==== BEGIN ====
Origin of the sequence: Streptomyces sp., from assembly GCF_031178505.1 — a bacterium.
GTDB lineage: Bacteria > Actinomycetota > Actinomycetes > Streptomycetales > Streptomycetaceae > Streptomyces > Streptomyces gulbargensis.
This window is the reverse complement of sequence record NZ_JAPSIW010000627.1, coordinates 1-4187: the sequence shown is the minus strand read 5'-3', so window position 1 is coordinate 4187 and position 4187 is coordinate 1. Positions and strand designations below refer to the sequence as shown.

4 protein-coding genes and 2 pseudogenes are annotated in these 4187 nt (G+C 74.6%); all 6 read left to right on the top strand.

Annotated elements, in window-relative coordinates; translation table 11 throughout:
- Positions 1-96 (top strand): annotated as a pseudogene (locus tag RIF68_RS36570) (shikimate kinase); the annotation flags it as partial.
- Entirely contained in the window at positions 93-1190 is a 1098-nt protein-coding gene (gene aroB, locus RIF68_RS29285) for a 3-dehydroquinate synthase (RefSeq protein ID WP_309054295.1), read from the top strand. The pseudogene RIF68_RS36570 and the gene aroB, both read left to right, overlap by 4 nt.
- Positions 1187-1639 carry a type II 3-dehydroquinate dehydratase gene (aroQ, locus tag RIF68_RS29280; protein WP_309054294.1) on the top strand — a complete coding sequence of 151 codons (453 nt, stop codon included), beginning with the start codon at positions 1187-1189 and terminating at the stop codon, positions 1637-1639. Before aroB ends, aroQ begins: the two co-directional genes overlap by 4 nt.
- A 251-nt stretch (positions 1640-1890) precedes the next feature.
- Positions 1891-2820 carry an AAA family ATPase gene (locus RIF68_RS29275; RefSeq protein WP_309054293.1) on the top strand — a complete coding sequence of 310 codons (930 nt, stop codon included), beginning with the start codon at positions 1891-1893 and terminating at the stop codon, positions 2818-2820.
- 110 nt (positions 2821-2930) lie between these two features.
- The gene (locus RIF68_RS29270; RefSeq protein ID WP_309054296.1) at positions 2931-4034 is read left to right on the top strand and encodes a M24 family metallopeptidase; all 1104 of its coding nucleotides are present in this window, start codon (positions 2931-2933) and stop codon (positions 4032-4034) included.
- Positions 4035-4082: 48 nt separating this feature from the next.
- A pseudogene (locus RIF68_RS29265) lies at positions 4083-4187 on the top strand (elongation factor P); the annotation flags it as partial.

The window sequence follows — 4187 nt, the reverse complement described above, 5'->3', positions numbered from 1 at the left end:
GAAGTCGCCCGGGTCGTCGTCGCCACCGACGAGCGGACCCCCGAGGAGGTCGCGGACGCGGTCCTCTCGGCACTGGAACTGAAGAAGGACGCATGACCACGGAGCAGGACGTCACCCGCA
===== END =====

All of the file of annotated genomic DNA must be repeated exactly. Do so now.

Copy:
Origin of the sequence: Streptomyces sp., from assembly GCF_031178505.1 — a bacterium.
GTDB lineage: Bacteria > Actinomycetota > Actinomycetes > Streptomycetales > Streptomycetaceae > Streptomyces > Streptomyces gulbargensis.
This window is the reverse complement of sequence record NZ_JAPSIW010000627.1, coordinates 1-4187: the sequence shown is the minus strand read 5'-3', so window position 1 is coordinate 4187 and position 4187 is coordinate 1. Positions and strand designations below refer to the sequence as shown.

4 protein-coding genes and 2 pseudogenes are annotated in these 4187 nt (G+C 74.6%); all 6 read left to right on the top strand.

Annotated elements, in window-relative coordinates; translation table 11 throughout:
- Positions 1-96 (top strand): annotated as a pseudogene (locus tag RIF68_RS36570) (shikimate kinase); the annotation flags it as partial.
- Entirely contained in the window at positions 93-1190 is a 1098-nt protein-coding gene (gene aroB, locus RIF68_RS29285) for a 3-dehydroquinate synthase (RefSeq protein ID WP_309054295.1), read from the top strand. The pseudogene RIF68_RS36570 and the gene aroB, both read left to right, overlap by 4 nt.
- Positions 1187-1639 carry a type II 3-dehydroquinate dehydratase gene (aroQ, locus tag RIF68_RS29280; protein WP_309054294.1) on the top strand — a complete coding sequence of 151 codons (453 nt, stop codon included), beginning with the start codon at positions 1187-1189 and terminating at the stop codon, positions 1637-1639. Before aroB ends, aroQ begins: the two co-directional genes overlap by 4 nt.
- A 251-nt stretch (positions 1640-1890) precedes the next feature.
- Positions 1891-2820 carry an AAA family ATPase gene (locus RIF68_RS29275; RefSeq protein WP_309054293.1) on the top strand — a complete coding sequence of 310 codons (930 nt, stop codon included), beginning with the start codon at positions 1891-1893 and terminating at the stop codon, positions 2818-2820.
- 110 nt (positions 2821-2930) lie between these two features.
- The gene (locus RIF68_RS29270; RefSeq protein ID WP_309054296.1) at positions 2931-4034 is read left to right on the top strand and encodes a M24 family metallopeptidase; all 1104 of its coding nucleotides are present in this window, start codon (positions 2931-2933) and stop codon (positions 4032-4034) included.
- Positions 4035-4082: 48 nt separating this feature from the next.
- A pseudogene (locus RIF68_RS29265) lies at positions 4083-4187 on the top strand (elongation factor P); the annotation flags it as partial.

The window sequence follows — 4187 nt, the reverse complement described above, 5'->3', positions numbered from 1 at the left end:
GAAGTCGCCCGGGTCGTCGTCGCCACCGACGAGCGGACCCCCGAGGAGGTCGCGGACGCGGTCCTCTCGGCACTGGAACTGAAGAAGGACGCATGACCACGGAGCAGGACGTCACCCGCA